Tuesday, August 18, 2020
What is TAVR?
TAVR is a minimally invasive procedure with a recovery time of only 24-48 hours in the hospital then one week of recovery at home.
TAVR patient experience
The health system had its first four successful cases in July. One of whom was Randall Madden of Norman.
Madden had a heart murmur and was referred to Archana Gautam, MD, interventional cardiologist. After testing, he was told he was a candidate for the TAVR procedure and would be one of the first at Norman Regional.
“I wasn’t nervous at all. I probably should have been a little nervous since it’s my heart, but I really wasn’t because the team made me feel so comfortable. I couldn’t ask for a better group to take care of me. They were friendly and open to answering any of my questions. I trust them with my life,” Madden said. “As crazy as it sounds, it was a great experience and I’d do again if I had to.”
Madden added that the recovery was much quicker than he expected and was up walking the next day. Just one month since his procedure, Madden said he is doing great. He doesn’t have any more chest pain or aches, he’s been able to go shopping and do yard work, and feels like he can breathe again – a luxury he didn’t have before the TAVR procedure.
Why did Norman Regional start a TAVR program?
The TAVR program began because Dr. Gautam wanted to start treating patients in Norman for severe aortic valve stenosis, meaning the aortic valve, the last valve that the oxygenated blood leaves, is small and does not open properly.
The prognosis of severe aortic valve stenosis can be diagnosed by an Echocardiogram and only has a survival rate of less than two years once the patient becomes symptomatic. Some of the symptoms include extreme fatigue, shortness of breath with exertion, dizziness, and passing out spells.
There are no medications to treat a severe aortic valve stenosis, and if left untreated, it is fatal.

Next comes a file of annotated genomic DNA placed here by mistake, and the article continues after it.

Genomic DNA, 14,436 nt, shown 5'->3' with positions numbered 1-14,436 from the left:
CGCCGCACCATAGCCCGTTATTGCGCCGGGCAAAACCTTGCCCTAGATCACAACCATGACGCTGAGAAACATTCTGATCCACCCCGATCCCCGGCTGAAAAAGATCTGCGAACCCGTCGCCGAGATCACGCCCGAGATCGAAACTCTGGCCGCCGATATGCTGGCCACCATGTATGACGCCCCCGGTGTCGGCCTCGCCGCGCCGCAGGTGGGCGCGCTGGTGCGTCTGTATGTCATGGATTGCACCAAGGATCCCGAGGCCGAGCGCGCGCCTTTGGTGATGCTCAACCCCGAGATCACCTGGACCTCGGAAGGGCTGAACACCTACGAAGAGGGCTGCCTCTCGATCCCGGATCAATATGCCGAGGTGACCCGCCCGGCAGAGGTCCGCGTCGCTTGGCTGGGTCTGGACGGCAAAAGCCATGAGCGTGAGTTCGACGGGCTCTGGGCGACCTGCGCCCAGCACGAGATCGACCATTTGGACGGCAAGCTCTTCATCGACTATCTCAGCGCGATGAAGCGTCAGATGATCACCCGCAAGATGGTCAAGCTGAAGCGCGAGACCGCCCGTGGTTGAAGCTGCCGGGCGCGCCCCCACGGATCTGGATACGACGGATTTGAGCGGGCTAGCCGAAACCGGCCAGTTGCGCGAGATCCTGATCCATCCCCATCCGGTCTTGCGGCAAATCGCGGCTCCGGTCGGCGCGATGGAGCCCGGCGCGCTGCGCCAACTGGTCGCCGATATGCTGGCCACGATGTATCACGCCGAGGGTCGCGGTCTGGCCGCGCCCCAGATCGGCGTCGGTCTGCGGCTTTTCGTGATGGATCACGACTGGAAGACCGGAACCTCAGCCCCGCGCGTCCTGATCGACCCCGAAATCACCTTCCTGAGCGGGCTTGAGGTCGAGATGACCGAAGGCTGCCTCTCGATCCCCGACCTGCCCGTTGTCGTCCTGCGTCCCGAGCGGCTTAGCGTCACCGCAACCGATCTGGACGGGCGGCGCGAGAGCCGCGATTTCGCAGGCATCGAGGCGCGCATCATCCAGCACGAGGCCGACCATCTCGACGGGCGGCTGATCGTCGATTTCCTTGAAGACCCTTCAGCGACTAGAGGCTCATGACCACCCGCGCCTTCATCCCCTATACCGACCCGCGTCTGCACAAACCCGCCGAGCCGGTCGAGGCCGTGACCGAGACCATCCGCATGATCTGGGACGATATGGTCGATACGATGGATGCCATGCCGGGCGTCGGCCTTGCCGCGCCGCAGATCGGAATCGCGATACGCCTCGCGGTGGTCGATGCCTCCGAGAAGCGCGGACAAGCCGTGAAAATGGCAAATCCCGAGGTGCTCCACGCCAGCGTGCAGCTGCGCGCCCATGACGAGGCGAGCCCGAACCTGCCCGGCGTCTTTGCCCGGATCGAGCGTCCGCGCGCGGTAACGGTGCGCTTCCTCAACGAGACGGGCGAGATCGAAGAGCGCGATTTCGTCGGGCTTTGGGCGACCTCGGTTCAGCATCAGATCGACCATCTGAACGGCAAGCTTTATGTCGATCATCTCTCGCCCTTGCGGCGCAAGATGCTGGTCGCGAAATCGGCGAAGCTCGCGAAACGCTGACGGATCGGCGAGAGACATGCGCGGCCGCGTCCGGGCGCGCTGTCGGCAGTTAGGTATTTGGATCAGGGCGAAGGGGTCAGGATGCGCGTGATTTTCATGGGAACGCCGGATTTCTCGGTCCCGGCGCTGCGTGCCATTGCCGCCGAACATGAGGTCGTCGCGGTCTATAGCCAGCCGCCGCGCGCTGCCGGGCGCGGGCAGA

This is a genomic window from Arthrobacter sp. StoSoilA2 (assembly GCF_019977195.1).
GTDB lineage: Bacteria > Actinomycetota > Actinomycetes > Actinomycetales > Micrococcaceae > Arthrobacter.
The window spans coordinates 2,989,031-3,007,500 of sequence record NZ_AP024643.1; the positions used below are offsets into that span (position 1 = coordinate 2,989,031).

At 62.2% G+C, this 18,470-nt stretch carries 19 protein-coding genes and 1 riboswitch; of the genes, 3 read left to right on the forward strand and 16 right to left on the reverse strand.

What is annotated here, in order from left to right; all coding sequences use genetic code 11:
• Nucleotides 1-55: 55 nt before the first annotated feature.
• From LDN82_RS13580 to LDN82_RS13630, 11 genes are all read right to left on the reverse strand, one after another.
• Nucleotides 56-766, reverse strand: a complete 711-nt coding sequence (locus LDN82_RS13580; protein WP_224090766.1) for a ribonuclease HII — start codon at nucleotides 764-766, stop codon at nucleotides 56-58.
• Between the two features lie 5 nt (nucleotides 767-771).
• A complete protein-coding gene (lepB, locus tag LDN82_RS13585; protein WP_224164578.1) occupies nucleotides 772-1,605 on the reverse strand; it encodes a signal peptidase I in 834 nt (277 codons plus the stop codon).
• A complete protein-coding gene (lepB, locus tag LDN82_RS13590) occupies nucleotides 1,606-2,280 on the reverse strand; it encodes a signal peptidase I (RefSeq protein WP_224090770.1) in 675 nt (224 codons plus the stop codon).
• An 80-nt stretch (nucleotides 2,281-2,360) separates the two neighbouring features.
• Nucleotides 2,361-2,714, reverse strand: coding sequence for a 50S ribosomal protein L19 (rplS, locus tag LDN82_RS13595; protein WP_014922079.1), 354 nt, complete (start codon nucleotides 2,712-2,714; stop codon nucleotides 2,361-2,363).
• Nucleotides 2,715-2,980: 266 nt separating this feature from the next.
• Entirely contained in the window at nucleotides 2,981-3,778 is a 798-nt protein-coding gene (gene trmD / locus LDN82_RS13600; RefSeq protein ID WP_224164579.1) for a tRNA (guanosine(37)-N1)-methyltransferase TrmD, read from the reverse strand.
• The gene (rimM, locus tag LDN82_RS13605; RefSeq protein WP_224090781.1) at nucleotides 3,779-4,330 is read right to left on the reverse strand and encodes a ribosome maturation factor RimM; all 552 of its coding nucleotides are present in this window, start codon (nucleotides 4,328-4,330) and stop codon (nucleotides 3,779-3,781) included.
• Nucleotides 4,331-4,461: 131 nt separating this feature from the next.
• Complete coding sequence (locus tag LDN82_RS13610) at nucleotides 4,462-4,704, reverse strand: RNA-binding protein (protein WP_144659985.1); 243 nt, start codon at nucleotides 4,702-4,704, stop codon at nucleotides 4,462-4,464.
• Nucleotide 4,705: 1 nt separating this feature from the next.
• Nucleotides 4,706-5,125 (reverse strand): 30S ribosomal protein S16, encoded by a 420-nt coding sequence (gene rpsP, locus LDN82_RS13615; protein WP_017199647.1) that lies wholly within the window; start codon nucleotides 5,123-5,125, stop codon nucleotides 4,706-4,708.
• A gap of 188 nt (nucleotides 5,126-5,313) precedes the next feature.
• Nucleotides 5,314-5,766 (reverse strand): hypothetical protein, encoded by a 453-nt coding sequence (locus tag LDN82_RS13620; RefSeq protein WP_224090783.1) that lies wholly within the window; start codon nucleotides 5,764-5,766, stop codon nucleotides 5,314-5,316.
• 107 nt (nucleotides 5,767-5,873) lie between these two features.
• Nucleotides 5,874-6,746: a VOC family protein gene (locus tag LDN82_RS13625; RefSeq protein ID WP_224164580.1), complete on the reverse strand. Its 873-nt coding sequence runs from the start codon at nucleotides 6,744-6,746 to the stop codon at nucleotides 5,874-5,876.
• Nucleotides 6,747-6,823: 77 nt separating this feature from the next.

Up until about 10 years ago, the only way to fix the valve was to do surgery, but now technology has allowed us to use a catheter in the Cath Lab, said TAVR Coordinator Sarah “Katy” Walsh, APRN-CNS.
Who is eligible for the TAVR procedure?
When first approved, TAVR was only for high-risk and immediate-risk surgery patients, but last year the approval was extended for low risk patients.
“Now there is a very broad spectrum of patients who can get it by FDA approval,” Walsh said. “It’s going to facilitate the continuity of care for these patients given the fact that they need a procedure done for their aortic valve and it can be done right here at Norman Regional.”
Before a patient can be TAVR approved, they must have multiple tests done and be seen by Walsh who is the TAVR coordinator, their primary cardiologist, an interventional cardiologist and Cardiothoracic Surgeon Kyle Toal, MD.
Walsh previously served in the same role at a different health system, but said she was excited to start a new program at Norman Regional.
“I was excited to start the program here with Dr. Gautam,” Walsh said. “A multidisciplinary approach to a TAVR team is very important in building a successful TAVR program. I am thankful to be a part of this new TAVR program and I look forward to the future here at Norman Regional.”